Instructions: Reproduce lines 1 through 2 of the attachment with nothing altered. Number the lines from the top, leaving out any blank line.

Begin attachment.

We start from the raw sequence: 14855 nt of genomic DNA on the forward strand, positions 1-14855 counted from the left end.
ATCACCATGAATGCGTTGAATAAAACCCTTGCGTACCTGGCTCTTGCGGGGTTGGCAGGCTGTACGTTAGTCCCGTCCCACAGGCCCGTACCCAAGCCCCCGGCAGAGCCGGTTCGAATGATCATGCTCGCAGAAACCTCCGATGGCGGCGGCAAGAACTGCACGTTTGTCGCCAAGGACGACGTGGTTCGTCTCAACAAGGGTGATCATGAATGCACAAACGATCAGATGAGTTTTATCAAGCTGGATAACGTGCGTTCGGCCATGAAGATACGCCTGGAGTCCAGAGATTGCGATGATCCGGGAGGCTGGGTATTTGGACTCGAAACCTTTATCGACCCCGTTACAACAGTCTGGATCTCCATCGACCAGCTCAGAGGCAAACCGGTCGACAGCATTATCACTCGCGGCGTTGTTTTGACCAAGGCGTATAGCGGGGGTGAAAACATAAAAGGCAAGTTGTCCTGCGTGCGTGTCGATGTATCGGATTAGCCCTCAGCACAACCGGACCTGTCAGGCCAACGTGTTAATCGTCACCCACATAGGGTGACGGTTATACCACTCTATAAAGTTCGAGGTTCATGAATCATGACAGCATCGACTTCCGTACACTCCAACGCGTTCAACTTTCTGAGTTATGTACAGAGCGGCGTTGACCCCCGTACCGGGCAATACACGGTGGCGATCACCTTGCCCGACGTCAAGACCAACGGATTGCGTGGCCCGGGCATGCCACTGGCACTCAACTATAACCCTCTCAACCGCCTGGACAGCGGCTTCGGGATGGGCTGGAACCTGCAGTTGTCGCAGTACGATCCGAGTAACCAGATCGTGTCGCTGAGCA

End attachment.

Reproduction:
We start from the raw sequence: 14855 nt of genomic DNA on the forward strand, positions 1-14855 counted from the left end.
ATCACCATGAATGCGTTGAATAAAACCCTTGCGTACCTGGCTCTTGCGGGGTTGGCAGGCTGTACGTTAGTCCCGTCCCACAGGCCCGTACCCAAGCCCCCGGCAGAGCCGGTTCGAATGATCATGCTCGCAGAAACCTCCGATGGCGGCGGCAAGAACTGCACGTTTGTCGCCAAGGACGACGTGGTTCGTCTCAACAAGGGTGATCATGAATGCACAAACGATCAGATGAGTTTTATCAAGCTGGATAACGTGCGTTCGGCCATGAAGATACGCCTGGAGTCCAGAGATTGCGATGATCCGGGAGGCTGGGTATTTGGACTCGAAACCTTTATCGACCCCGTTACAACAGTCTGGATCTCCATCGACCAGCTCAGAGGCAAACCGGTCGACAGCATTATCACTCGCGGCGTTGTTTTGACCAAGGCGTATAGCGGGGGTGAAAACATAAAAGGCAAGTTGTCCTGCGTGCGTGTCGATGTATCGGATTAGCCCTCAGCACAACCGGACCTGTCAGGCCAACGTGTTAATCGTCACCCACATAGGGTGACGGTTATACCACTCTATAAAGTTCGAGGTTCATGAATCATGACAGCATCGACTTCCGTACACTCCAACGCGTTCAACTTTCTGAGTTATGTACAGAGCGGCGTTGACCCCCGTACCGGGCAATACACGGTGGCGATCACCTTGCCCGACGTCAAGACCAACGGATTGCGTGGCCCGGGCATGCCACTGGCACTCAACTATAACCCTCTCAACCGCCTGGACAGCGGCTTCGGGATGGGCTGGAACCTGCAGTTGTCGCAGTACGATCCGAGTAACCAGATCGTGTCGCTGAGCA